Risk assessment of the Scottish monitoring programme for the marine biotoxins in shellfish harvested from classified production areas: Review of the current sampling scheme to develop an improved programme based on evidence of risk

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Abstract

The aim of this study was to assess the Scottish inshore monitoring programme for biotoxins in shellfish from classified inshore production areas in Scotland. This programme,conducted by Food Standards Scotland (FSS), aims to determine the prevalence of paralytic shellfish toxin (PST) (responsible for paralytic shellfish poisoning (PSP)), domoic acid (DA) (responsible for amnesic shellfish poisoning (ASP)), and lipophilic toxins (LT) (some of which are responsible for diarrhetic shellfish poisoning (DSP)). These are produced by certain types of phytoplankton, such as Alexandriumspp., Pseudo-nitzschiaspp., Dinophysisspp., Phalacroma rotundatum(until recently included within theDinophysisgenus), Azadiniumspp. and Prorocentrum lima, and these toxins then accumulate in shellfish. Shellfish harvesting areas in Scotland have been assigned to larger groups, called pods. The current FSS monitoring programme (as implemented in 2012) consists of a combination of monthly, fortnightly and weekly monitoring of biotoxin levels in shellfish sampled from these pods. For about half the pods, data on potentially biotoxin-producing phytoplankton arealso collected regularly. In this study, the biotoxin patterns observed in shellfish across Scotlandthroughout the year were established using data collected over a fifteen-year period from April 2001 to September 2015. These data were compared with corresponding phytoplankton data to assess relationships between the biotoxin patterns and abundance of the phytoplankton genera responsible for the biotoxin of interest.The current FSS monitoring programme was assessed for the risk of a toxic event at a particular location being undetected. Alternative schemes that offered a more targeted allocation of resources or an improved level of public health protection were also considered.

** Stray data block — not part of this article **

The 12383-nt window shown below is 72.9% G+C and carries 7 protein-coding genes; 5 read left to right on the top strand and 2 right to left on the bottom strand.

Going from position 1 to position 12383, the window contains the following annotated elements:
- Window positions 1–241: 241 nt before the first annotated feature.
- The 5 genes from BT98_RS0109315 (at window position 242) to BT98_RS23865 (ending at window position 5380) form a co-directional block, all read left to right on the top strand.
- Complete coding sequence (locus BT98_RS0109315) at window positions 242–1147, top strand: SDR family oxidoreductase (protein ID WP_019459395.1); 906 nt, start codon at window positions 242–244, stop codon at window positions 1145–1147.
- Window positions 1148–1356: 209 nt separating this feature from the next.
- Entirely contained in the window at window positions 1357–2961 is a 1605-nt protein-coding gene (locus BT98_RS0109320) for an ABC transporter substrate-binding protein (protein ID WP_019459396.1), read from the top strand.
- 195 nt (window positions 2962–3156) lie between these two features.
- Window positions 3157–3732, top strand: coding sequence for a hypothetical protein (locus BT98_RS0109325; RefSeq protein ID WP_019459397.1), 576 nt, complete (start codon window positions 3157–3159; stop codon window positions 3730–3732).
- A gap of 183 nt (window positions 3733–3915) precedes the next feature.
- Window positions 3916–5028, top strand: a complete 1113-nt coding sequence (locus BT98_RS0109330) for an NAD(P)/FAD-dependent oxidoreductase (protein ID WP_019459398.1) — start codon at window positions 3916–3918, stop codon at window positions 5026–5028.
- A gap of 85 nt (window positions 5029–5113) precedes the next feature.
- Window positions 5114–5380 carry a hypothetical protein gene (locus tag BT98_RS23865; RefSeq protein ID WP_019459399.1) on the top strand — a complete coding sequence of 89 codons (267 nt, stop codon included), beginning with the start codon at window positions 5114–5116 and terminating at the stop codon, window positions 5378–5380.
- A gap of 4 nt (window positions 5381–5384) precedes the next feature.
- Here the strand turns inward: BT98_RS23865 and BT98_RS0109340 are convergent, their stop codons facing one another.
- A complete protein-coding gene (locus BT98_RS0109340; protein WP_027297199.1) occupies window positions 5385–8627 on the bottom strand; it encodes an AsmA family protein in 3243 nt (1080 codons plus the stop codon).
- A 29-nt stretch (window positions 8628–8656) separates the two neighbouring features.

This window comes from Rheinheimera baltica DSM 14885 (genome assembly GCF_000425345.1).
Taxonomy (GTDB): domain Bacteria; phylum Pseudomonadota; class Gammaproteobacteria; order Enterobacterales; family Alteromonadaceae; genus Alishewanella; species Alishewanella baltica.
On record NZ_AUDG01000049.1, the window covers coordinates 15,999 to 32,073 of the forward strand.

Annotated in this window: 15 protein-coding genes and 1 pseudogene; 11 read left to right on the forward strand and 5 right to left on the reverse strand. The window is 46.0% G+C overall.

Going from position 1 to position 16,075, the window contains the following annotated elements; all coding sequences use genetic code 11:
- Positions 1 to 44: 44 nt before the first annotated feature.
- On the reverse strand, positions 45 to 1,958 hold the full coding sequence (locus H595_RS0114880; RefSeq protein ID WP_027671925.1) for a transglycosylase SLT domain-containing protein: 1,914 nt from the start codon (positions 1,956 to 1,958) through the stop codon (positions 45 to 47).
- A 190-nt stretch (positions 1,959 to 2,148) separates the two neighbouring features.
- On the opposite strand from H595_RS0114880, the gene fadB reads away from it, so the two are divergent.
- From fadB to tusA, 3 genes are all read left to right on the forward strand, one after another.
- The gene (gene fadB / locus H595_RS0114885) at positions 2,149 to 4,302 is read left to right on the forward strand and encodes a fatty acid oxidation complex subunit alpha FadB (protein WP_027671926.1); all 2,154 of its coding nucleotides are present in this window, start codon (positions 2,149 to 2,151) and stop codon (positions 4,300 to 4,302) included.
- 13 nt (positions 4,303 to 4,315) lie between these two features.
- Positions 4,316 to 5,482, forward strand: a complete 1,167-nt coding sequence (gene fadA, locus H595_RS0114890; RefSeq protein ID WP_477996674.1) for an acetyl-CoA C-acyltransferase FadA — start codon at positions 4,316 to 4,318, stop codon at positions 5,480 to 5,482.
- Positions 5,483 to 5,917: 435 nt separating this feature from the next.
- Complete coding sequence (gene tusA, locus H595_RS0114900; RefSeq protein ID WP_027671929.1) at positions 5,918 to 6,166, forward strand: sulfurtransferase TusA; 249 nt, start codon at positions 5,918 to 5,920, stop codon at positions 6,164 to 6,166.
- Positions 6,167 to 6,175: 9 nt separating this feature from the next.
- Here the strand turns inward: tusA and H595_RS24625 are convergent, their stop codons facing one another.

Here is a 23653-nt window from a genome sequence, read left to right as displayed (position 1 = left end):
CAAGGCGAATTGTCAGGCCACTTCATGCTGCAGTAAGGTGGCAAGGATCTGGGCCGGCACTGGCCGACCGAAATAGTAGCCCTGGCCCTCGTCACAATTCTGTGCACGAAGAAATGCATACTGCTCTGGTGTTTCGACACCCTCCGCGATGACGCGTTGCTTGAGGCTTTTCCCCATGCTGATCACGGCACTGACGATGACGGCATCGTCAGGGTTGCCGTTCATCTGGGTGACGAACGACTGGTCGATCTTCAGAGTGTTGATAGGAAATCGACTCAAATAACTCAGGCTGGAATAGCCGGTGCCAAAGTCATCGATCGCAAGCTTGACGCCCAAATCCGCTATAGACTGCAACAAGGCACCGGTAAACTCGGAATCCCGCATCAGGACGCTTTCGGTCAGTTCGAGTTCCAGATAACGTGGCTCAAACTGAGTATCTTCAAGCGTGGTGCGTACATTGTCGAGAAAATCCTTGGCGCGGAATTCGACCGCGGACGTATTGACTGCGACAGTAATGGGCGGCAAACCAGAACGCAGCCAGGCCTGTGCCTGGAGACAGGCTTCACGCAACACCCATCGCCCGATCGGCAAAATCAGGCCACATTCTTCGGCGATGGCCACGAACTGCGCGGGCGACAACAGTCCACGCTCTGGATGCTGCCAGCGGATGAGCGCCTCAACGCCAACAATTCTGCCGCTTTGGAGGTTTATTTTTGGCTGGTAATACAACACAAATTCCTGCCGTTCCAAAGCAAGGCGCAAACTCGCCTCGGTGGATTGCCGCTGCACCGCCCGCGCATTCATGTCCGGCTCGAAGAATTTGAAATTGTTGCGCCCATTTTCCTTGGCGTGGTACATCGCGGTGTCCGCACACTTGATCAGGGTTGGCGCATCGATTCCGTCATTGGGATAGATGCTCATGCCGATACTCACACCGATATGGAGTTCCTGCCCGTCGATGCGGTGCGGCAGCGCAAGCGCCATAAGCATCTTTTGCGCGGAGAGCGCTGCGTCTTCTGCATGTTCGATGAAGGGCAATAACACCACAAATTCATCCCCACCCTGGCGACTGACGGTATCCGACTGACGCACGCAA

Original languageEnglish
PublisherFood Standards Scotland
Number of pages218
Volume21
Publication statusPublished - 1 Sep 2016

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